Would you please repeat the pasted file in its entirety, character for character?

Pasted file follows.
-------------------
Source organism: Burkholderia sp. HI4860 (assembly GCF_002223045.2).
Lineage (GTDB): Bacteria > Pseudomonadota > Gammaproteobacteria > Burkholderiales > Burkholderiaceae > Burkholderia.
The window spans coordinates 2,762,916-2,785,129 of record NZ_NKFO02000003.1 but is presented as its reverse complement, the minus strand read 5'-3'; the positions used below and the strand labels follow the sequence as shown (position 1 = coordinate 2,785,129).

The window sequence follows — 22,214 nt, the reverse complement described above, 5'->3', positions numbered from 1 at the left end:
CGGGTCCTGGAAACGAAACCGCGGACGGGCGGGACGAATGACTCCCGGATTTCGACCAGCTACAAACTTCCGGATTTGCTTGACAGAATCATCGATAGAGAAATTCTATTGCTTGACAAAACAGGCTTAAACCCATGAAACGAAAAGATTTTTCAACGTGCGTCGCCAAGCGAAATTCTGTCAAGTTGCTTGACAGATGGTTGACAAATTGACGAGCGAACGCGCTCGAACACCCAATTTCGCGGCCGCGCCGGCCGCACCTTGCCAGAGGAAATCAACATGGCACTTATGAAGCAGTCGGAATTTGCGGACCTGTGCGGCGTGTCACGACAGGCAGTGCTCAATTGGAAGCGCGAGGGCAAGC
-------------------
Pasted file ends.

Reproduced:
Source organism: Burkholderia sp. HI4860 (assembly GCF_002223045.2).
Lineage (GTDB): Bacteria > Pseudomonadota > Gammaproteobacteria > Burkholderiales > Burkholderiaceae > Burkholderia.
The window spans coordinates 2,762,916-2,785,129 of record NZ_NKFO02000003.1 but is presented as its reverse complement, the minus strand read 5'-3'; the positions used below and the strand labels follow the sequence as shown (position 1 = coordinate 2,785,129).

The window sequence follows — 22,214 nt, the reverse complement described above, 5'->3', positions numbered from 1 at the left end:
CGGGTCCTGGAAACGAAACCGCGGACGGGCGGGACGAATGACTCCCGGATTTCGACCAGCTACAAACTTCCGGATTTGCTTGACAGAATCATCGATAGAGAAATTCTATTGCTTGACAAAACAGGCTTAAACCCATGAAACGAAAAGATTTTTCAACGTGCGTCGCCAAGCGAAATTCTGTCAAGTTGCTTGACAGATGGTTGACAAATTGACGAGCGAACGCGCTCGAACACCCAATTTCGCGGCCGCGCCGGCCGCACCTTGCCAGAGGAAATCAACATGGCACTTATGAAGCAGTCGGAATTTGCGGACCTGTGCGGCGTGTCACGACAGGCAGTGCTCAATTGGAAGCGCGAGGGCAAGC